March is Women’s History Month. Here’s a look at political milestones for U.S. women.

1. Gaining women’s right to vote

1851–1920. Women’s suffrage started out as an anti-slavery movement, with Elizabeth Cady Stanton (right) and Susan B. Anthony leading the way. Women got the vote in 1920.

Susan B. Anthony and Elizabeth Cady Stanton seated outdoors, facing camera (© AP Images)
q
(© AP Images)

2. Getting elected to Congress

1916. Jeannette Rankin was the first woman elected to Congress. Representing Montana, she said, “I may be the first woman member of Congress, but I won’t be the last’’ after her 1916 win.

Jeannette Rankin standing next to car with "No more war" sign (© AP Images)
q
(© AP Images)

3. Serving in the president’s Cabinet

1933. Frances Perkins, secretary of labor under President Franklin Delano Roosevelt, was the first woman to serve in the Cabinet. She was a key player in writing the New Deal legislation, including setting minimum-wage laws.

Frances Perkins standing at desk with microphones (© AP Images)
q
(© AP Images)

4. Walking the halls of both chambers of Congress

1940–1973. Margaret Chase Smith, a Maine Republican who was the first woman to serve in both the House and the Senate, was famous for her “Declaration of Conscience’’ speech against the character attacks of Senator Joe McCarthy.

Margaret Chase Smith, seated and smiling (© AP Images)
q
(© AP Images)

5. Securing the right to vote for black Americans

1965. Diane Nash co-founded the student branch of the civil rights movement and worked for voting rights in the South. Using nonviolent strategies, she risked her life to register black women and men to vote, helping gain passage of the Voting Rights Act of 1965.

Diane Nash being interviewed by reporter (© AP Images)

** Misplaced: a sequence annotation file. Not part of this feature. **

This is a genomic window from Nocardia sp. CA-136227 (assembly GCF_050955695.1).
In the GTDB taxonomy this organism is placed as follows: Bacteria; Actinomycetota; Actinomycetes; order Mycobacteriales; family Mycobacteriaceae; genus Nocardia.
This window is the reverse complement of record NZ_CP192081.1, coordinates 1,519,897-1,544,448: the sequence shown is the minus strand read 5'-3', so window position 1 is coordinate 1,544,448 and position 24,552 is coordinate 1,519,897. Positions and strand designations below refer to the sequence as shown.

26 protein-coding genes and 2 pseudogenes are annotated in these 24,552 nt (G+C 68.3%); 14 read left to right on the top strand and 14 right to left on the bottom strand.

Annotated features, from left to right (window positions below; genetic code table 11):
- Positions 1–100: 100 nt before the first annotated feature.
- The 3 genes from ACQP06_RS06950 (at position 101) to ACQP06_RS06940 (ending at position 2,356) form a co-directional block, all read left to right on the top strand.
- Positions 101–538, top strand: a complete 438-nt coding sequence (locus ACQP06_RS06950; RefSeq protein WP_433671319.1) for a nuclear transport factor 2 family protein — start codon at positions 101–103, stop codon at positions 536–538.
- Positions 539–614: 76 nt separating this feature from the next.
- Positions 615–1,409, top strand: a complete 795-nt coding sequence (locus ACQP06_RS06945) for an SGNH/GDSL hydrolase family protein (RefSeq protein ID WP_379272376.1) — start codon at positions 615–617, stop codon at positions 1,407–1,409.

q
(© AP Images)

6. Making a run for the White House

1972. Shirley Chisholm was the first black female major-party presidential candidate. She said, “My greatest political asset, which professional politicians fear, is my mouth, out of which come all kinds of things one shouldn’t always discuss for reasons of political expediency.”

Shirley Chisholm speaking at lectern, with others seated next to her (© AP Images)
q
(© AP Images)

7. Securing a vice presidential nomination

1984. Geraldine Ferraro was the first woman to be nominated for vice president on a major ticket. “If we can do this, we can do anything,’’ she said at the 1984 Democratic National Convention in San Francisco.

Geraldine Ferraro speaking at lectern (© AP Images)
q
(© AP Images)

8. Influencing U.S. diplomacy

2001–2009. Condoleezza Rice was the first black woman to serve as the U.S. national security adviser (2001) under President George W. Bush and the first black woman to serve as U.S. secretary of state (2005–2009).

Condoleezza Rice smiling (© AP Images)
q
(© AP Images)

9. Making it on the Republican presidential ticket

2008. Sarah Palin was the Republicans’ first female vice presidential nominee in 2008. A self-described “hockey mom,’’ the Alaska-bred Palin also knows how to hunt and field-dress a moose.

Close-up of Sarah Palin, with John McCain in background (© AP Images)
q
(© AP Images)

10. Topping the presidential ticket

2016. Hillary Clinton went from first lady in the 1990s to the first female presidential nominee of a major U.S. party in 2016. She lost to Donald J. Trump, but inspired a lot of girls and women. Along the way she served as secretary of state, U.S. senator, the first lady of Arkansas and a lawyer.

Hillary Clinton waving and smiling at camera (© AP Images)
q
(© AP Images)

11. Making an impact at the United Nations

2017: Nikki Haley became the first Indian American to serve in a Cabinet-level position when President Trump selected her to serve as the U.S. ambassador to the United Nations.

Close-up of Nikki Haley (© AP Images)
q
(© AP Images)